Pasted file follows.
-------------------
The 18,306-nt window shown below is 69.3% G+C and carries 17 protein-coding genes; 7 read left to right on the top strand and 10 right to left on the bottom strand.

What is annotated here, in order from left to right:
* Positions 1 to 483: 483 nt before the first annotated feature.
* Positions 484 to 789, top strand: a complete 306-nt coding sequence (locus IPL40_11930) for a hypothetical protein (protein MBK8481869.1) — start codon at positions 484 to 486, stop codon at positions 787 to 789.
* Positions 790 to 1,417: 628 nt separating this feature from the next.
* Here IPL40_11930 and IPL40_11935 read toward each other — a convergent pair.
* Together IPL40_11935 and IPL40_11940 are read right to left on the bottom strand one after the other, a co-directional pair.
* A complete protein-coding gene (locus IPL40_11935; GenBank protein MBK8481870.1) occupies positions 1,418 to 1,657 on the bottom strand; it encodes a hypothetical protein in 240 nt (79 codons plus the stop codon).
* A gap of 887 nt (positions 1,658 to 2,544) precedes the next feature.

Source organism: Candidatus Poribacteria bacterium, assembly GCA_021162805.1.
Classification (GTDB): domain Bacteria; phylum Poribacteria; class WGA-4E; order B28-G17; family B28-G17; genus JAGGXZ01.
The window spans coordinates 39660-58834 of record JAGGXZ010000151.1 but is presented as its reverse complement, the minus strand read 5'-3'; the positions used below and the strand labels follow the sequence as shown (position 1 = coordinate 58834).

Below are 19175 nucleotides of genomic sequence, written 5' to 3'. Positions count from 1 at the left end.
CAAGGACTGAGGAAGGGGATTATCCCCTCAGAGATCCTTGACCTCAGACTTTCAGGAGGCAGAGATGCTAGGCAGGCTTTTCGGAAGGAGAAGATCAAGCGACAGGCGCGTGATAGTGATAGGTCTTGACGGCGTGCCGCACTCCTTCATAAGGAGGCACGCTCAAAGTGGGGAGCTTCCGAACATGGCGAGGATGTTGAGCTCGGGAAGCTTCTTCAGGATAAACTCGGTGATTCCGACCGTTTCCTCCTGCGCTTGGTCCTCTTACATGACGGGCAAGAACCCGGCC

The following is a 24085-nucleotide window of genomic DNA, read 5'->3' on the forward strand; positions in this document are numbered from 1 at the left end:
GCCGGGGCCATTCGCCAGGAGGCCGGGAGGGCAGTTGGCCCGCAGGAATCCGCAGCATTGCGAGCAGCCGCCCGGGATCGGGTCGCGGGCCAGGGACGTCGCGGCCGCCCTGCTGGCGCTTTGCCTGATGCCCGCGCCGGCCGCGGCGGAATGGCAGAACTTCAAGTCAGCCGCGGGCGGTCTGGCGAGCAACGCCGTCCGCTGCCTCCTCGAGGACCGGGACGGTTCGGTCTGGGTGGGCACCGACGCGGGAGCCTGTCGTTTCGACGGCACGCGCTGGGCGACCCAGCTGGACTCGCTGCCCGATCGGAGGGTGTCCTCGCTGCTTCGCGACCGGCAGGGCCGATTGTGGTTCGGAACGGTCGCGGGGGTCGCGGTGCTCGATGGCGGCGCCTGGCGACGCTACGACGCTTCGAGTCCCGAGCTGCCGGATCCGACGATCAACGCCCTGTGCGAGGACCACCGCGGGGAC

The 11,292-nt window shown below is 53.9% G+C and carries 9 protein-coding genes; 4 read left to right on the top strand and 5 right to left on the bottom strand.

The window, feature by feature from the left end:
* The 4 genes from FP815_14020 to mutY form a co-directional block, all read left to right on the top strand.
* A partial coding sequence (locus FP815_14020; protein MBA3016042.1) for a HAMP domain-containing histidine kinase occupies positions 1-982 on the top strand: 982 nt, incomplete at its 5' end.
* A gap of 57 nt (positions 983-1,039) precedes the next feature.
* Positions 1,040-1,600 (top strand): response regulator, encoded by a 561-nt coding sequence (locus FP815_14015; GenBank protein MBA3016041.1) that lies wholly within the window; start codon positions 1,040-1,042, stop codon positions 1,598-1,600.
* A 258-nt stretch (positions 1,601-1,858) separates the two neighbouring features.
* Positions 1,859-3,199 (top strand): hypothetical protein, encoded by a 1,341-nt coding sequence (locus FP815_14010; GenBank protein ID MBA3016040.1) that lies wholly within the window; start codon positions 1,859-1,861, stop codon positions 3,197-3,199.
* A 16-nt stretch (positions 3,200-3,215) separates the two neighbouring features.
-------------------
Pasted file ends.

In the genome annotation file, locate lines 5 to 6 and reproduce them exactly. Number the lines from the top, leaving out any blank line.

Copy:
* Positions 790 to 1,417: 628 nt separating this feature from the next.
* Here IPL40_11930 and IPL40_11935 read toward each other — a convergent pair.